While the vegan lifestyle tends to be less expensive than a traditional one, for some it’s just not cheap enough. Everybody needs a good bargain once in a while. Lucky for you, I am the Queen of Cheap and I am here to spread my wealth of knowledge.
Living on a strict budget can be frustrating, but it is important to not forget your day to day essentials and not concentrate so much on the “stuff” that you think we need. Is it necessary for you to have 27 pairs of “eco-friendly” denim? (Is it even “eco-friendly” to have 27 of anything?) Do you really need a shade of eye shadow to match each pair of shoes you own? How about the hamburger phone? Sure, Juno was cool, but you don’t even have a land line! The box of clementines that are rotting away in your fridge because you couldn’t pass up such a stupendous deal? That was probably a bad idea.
At a certain point, you must be one with the fact that you don’t really need all that much. But a pair of killer faux leather pumps once in a while won’t hurt. I promise.
However, for those times when you must spend your hard earned cash, here are some suggestions:
- Do not buy prepared foods – Yes, there are about 600 choices of vegan prepared goods available at Whole Foods. Yes, they are amazing. No you should not buy them. Why? They are WAY too expensive. Do yourself a favor and find a similar recipe online and make your own at a fraction of the cost. (Whole Foods actually has tons of vegan recipes on their site)
- Learn to cook . –Before I went vegan the only thing I could make for myself to eat was cereal. I’m not exactly Terry Romero now, but I do my best. When you learn to cook you cut out the need to buy prepared foods and frequent restaurants.
- Shop at your local farmers market –Local and organic produce is the best produce. Plus it is usually pretty reasonable, and downright cheap if bought in bulk. (If you live alone like me, split a bushel with a friend.)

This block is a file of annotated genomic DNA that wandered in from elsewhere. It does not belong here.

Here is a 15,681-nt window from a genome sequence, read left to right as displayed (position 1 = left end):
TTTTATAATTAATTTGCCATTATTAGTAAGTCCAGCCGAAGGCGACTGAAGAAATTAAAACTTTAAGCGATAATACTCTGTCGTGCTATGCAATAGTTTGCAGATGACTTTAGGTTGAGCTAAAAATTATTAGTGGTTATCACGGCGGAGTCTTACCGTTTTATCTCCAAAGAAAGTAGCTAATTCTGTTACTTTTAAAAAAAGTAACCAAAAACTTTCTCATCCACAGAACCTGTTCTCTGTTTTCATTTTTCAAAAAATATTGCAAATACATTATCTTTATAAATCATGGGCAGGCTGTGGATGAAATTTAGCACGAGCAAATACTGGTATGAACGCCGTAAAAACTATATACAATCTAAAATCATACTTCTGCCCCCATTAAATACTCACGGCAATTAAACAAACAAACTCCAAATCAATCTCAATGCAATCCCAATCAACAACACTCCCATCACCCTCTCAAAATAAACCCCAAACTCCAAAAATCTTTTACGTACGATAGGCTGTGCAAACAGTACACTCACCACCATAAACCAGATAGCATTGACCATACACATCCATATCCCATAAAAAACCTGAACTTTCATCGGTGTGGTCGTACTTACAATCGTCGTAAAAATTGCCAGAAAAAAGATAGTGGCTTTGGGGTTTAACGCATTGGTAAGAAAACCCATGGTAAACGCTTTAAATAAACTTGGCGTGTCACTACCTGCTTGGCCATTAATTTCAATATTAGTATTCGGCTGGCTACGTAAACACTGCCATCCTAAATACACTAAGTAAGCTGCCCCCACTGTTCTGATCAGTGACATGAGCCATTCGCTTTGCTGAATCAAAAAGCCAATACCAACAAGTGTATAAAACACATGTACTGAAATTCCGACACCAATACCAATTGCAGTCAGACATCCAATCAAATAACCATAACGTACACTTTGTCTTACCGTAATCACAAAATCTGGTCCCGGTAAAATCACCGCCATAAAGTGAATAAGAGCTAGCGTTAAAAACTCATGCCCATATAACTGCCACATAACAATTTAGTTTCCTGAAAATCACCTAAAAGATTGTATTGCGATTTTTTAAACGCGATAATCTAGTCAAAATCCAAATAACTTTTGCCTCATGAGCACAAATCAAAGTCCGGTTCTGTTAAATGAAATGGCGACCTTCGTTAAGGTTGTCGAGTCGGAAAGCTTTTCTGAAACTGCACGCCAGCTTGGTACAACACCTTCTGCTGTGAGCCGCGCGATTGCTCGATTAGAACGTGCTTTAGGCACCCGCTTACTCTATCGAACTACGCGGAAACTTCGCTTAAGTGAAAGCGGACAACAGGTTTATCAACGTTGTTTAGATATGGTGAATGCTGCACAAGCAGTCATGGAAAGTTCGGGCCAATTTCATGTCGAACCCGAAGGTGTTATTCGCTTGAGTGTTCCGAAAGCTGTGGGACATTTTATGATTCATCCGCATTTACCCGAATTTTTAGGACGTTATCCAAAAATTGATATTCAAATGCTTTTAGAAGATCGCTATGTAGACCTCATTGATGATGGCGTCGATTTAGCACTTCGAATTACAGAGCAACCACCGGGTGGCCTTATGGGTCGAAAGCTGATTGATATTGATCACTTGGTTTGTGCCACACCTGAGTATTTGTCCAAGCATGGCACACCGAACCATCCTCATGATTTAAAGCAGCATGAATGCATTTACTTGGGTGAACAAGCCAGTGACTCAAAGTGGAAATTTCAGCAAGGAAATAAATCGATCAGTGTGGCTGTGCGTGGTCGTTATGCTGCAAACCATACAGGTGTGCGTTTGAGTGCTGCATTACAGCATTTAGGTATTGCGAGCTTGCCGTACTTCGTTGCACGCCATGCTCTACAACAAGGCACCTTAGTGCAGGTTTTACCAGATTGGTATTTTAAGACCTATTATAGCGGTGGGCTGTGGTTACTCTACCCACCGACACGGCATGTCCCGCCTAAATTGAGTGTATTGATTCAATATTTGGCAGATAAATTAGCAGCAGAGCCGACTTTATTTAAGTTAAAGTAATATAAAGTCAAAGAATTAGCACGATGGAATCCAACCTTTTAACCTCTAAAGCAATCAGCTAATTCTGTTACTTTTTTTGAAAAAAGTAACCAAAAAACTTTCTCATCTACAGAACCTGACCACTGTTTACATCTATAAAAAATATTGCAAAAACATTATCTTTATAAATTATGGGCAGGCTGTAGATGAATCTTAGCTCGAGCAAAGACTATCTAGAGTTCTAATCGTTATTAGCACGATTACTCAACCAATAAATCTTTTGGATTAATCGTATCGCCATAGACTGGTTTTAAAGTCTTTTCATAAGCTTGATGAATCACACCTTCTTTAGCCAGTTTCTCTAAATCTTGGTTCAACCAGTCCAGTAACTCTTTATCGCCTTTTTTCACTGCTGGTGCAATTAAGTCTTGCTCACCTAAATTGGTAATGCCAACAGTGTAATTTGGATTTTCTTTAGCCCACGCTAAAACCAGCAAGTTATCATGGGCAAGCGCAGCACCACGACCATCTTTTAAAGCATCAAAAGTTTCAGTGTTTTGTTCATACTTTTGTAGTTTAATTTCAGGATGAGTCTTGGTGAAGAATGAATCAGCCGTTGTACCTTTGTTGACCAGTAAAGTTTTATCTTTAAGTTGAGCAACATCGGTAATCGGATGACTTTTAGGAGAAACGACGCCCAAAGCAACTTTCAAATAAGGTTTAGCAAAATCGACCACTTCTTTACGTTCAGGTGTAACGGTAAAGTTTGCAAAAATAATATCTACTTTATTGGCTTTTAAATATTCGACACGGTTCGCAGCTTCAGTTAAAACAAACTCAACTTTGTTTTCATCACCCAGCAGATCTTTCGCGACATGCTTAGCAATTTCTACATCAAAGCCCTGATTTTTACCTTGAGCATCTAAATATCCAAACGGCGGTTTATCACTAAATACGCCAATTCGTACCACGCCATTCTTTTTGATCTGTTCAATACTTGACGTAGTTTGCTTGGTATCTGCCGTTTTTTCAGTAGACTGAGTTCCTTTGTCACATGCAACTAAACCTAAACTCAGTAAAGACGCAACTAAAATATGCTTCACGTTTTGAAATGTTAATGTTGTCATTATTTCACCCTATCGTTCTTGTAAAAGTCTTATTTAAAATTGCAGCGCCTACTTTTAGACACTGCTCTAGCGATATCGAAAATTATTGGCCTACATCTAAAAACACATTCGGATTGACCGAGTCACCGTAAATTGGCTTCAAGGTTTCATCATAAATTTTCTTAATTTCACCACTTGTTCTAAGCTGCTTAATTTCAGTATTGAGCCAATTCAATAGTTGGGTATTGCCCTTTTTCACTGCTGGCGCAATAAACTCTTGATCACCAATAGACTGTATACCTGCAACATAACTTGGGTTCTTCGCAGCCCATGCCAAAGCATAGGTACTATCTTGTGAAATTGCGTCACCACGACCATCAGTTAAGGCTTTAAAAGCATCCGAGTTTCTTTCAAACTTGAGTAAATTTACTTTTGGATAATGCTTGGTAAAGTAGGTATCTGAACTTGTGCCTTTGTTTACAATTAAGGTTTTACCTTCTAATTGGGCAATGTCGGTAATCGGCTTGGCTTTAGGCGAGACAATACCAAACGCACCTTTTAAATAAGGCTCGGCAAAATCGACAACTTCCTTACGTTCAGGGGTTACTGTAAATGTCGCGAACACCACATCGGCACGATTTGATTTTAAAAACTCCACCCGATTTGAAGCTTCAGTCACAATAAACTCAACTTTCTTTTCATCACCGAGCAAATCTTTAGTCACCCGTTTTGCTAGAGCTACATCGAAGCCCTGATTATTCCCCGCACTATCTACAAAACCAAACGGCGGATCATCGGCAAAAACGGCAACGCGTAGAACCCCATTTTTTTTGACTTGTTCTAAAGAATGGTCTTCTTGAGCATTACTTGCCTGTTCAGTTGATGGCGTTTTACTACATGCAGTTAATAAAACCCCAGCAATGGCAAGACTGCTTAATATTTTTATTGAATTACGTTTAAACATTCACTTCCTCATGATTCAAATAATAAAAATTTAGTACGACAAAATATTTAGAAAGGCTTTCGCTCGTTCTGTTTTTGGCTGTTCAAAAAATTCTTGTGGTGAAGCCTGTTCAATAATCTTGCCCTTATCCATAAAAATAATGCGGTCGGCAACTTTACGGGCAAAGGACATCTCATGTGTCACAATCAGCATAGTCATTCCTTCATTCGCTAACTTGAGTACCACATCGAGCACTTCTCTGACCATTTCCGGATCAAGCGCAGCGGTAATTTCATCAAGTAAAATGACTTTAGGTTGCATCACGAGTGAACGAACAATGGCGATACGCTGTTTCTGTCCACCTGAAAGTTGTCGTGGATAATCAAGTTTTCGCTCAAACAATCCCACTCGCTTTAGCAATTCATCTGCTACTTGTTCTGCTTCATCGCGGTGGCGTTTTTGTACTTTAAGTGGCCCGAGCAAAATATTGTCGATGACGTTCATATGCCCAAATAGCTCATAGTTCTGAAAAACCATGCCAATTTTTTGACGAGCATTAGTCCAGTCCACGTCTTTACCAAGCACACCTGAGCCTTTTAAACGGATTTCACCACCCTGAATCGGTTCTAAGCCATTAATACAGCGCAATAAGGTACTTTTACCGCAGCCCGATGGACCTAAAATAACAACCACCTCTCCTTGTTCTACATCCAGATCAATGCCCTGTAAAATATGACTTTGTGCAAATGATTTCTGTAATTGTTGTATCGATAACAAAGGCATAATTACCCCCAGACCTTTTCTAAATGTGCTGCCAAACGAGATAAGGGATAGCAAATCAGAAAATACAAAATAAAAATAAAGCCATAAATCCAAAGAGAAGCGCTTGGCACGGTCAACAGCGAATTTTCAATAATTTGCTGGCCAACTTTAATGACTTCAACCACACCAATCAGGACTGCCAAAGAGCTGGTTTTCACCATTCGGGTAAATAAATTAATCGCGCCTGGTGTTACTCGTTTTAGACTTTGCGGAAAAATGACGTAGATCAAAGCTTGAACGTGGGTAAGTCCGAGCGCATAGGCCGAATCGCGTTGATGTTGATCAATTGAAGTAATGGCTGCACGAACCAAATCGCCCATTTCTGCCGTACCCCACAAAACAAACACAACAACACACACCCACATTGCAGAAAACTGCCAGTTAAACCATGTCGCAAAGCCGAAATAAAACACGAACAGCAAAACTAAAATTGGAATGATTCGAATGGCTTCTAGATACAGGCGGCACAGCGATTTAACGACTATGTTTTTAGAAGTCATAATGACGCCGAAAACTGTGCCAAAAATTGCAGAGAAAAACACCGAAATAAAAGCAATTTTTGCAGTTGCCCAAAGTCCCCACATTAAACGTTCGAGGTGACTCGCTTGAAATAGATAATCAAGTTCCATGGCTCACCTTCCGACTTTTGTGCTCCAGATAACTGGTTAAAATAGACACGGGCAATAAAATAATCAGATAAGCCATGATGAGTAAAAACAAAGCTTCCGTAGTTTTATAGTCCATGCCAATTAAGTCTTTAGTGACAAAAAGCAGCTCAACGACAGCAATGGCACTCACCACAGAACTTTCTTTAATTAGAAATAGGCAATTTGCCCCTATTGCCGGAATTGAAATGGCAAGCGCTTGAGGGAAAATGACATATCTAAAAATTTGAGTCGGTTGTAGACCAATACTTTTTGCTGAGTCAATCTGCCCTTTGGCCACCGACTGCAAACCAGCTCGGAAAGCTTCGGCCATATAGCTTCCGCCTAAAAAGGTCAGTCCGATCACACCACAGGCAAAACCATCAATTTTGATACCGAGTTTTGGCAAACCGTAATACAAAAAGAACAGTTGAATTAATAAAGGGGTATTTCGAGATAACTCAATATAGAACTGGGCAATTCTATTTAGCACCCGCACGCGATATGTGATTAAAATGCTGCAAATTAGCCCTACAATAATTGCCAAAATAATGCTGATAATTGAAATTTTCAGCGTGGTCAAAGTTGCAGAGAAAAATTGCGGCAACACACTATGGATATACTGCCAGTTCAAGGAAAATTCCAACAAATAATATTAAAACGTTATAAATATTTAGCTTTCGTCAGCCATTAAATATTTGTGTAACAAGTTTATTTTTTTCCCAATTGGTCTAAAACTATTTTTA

- Eat whole foods – Outside of buying my produce locally in bulk, I only go to the grocery store for grains, pasta and household necessities. There is really nothing else needed. If possible, buy your nuts, grains, and even pasta from the bulk section of your grocery store. They are available much cheaper there than the packaged options.
- Start a garden –If you are lucky enough to have a yard, start a mini garden. You can easily grow a wide range of veggies and herbs, just for the cost of seeds and your time. It is also a good excuse to get out of the house and get some sun. If you do not have a garden, grow some herbs in the window sill.
- Brown bag it –You will be amazed how much money you save by bringing your lunch to work everyday. You can also get super creative with your lunch by creating fun bento boxes!! or you can go completely insane and create something like these (caution: some pictured are not vegan, but amazingly cute anyway)
- Clean with white vinegar and baking soda –among other things, those two ingredients combined, create a powerful cleaning agent. Check this list of “DIY Household Cleaners” for all of the concoctions you can make easily and for pennies. These cleaners are good, for the environment, all living creatures, and your wallet.